Finding (the right) Inspiration for your Mood Board
I work with a lot of creatives. Many, many creatives. Usually, photographers. And when I do branding design for creatives, I kind of get to cheat when it comes to brand boards. The reason for this is obvious: creatives create, and therefore have visual content of their own that I can pull into their branding, and use for consistency.
Basing the colours of a brand on the creative content that a business owner births, sets the foundation for building an ecosystem in which their work feels natural. It makes their clients feel comfy in their online spaces – and it’s the basis of my work with creatives.
But… I don’t always get to cheat like this! Not every business I work with is a creative one, or at least in the sense that the photographers, artists, and videographers I work with are. They don’t have the same kind of visual content for me to pull into their brands, and I have to (GASP) start from naut.
Start with your Clients
In these cases, I have to start in a completely different place. For these businesses, I flip things around, and source their images and colours backwards. Instead of starting with the images themselves, I start with the feelings that my client wants their clients to have, as well as the aesthetic preferences of their ideal client from what they’ve told me.
Is their client going to be more attracted to something bold? Or something minimal? Or something with elements of both? Something highly colourful, or a palette that’s more neutral?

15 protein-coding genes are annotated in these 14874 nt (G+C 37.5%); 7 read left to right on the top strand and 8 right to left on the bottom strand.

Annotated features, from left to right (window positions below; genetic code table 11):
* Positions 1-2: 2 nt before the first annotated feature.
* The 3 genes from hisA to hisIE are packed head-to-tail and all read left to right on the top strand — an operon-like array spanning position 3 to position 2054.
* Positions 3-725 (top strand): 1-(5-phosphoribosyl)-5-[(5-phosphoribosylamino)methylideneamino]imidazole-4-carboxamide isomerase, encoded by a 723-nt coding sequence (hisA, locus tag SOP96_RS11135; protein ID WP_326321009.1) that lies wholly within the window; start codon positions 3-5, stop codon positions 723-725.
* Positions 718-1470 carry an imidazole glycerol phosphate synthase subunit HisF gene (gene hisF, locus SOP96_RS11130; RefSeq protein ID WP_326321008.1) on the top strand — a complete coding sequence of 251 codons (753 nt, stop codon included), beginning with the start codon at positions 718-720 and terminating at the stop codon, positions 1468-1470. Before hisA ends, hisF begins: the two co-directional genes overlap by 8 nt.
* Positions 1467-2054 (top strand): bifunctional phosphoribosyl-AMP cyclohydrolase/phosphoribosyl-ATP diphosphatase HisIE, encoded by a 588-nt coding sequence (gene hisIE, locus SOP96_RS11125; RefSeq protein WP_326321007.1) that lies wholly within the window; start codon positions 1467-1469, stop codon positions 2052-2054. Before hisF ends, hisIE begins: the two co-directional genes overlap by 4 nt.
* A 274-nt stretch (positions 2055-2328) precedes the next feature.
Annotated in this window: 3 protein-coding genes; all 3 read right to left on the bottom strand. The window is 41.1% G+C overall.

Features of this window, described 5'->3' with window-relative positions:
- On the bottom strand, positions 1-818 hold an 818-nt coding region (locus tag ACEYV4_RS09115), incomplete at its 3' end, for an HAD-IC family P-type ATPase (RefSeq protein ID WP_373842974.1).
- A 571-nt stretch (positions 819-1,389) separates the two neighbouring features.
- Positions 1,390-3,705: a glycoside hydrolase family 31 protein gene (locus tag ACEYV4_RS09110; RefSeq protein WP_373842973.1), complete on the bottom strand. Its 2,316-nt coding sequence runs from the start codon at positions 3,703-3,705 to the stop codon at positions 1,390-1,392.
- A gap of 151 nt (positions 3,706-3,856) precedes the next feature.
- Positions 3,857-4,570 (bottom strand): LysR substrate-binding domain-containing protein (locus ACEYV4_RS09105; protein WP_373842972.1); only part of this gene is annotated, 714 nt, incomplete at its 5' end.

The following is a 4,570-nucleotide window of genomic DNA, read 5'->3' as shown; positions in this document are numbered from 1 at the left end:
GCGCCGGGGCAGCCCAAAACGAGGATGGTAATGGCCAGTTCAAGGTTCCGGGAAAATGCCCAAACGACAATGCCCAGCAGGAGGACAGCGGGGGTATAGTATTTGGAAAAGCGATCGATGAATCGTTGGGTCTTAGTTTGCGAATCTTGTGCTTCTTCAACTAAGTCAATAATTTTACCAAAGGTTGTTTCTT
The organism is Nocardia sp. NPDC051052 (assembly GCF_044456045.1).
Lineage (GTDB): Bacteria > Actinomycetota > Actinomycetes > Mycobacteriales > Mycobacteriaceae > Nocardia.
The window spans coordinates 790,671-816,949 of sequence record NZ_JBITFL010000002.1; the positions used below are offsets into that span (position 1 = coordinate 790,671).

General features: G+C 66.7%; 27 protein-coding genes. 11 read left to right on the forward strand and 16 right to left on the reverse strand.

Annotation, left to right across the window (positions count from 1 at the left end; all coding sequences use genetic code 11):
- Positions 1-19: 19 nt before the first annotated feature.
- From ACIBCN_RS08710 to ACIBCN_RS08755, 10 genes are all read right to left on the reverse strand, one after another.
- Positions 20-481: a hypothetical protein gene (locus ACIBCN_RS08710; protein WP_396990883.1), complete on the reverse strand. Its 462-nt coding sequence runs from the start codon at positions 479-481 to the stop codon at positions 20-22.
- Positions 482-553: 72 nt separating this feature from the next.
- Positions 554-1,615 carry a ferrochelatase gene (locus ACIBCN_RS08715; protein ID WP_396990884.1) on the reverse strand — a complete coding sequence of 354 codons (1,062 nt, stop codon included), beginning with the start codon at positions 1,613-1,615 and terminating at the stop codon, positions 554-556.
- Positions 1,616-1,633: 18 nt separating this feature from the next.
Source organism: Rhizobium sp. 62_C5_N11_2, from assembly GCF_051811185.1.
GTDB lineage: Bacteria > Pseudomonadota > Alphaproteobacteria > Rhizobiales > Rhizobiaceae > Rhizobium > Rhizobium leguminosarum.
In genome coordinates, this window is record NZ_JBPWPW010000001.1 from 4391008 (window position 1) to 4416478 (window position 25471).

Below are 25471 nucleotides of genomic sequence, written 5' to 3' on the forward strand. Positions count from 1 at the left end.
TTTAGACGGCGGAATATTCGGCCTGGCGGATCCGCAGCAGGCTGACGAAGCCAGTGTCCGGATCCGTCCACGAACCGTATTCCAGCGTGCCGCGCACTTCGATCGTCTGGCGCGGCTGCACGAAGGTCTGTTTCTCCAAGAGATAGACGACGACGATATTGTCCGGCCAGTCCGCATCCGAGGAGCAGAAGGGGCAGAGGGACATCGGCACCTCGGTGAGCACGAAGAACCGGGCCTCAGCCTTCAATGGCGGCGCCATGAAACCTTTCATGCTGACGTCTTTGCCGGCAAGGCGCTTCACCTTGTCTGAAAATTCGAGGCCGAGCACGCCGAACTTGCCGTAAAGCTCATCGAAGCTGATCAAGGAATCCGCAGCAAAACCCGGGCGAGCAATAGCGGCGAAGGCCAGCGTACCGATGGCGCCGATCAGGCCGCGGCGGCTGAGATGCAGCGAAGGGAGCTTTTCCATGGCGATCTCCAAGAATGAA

We base these choices on their ideal client profile, and then I choose images that will appeal to their preferences.
Finding Mood Board Inspiration
The images themselves though… where the hell do those come from? Well, when a business owner doesn’t have images for me to use, or hasn’t shared a Pinterest board with some inspiration, I consult stock image sites! There are far, far more resources there than you might think.
Pexels.com is my personal favourite right now, because they’ve actually begun curating image sets by colour, which is super helpful if you’re looking to create a set that’s cohesive and consistent. They also have images with a more modern mood, as compared to Pixabay and other sites of the same tenor. Unsplash is also a really good option!
What if it doesn’t feel right?
If you’ve selected your images, and something still just doesn’t feel right… go back to those feelings. What do you want your ideal client to feel when they look at your branding? What tone do you want to set?
If you’re struggling to set this tone… Hit. Up. Pinterest. I can’t tell you how much I go back to my own pin boards, and those of the professionals I follow, to get inspiration for mood boards, branding content, and tone setting. Of course, we’re not pulling directly from Pinterest, because we can’t use pinned images directly in our brand without ensuring that we have the appropriate licenses to use them, but we CAN use them as a point of inspiration to help with our process!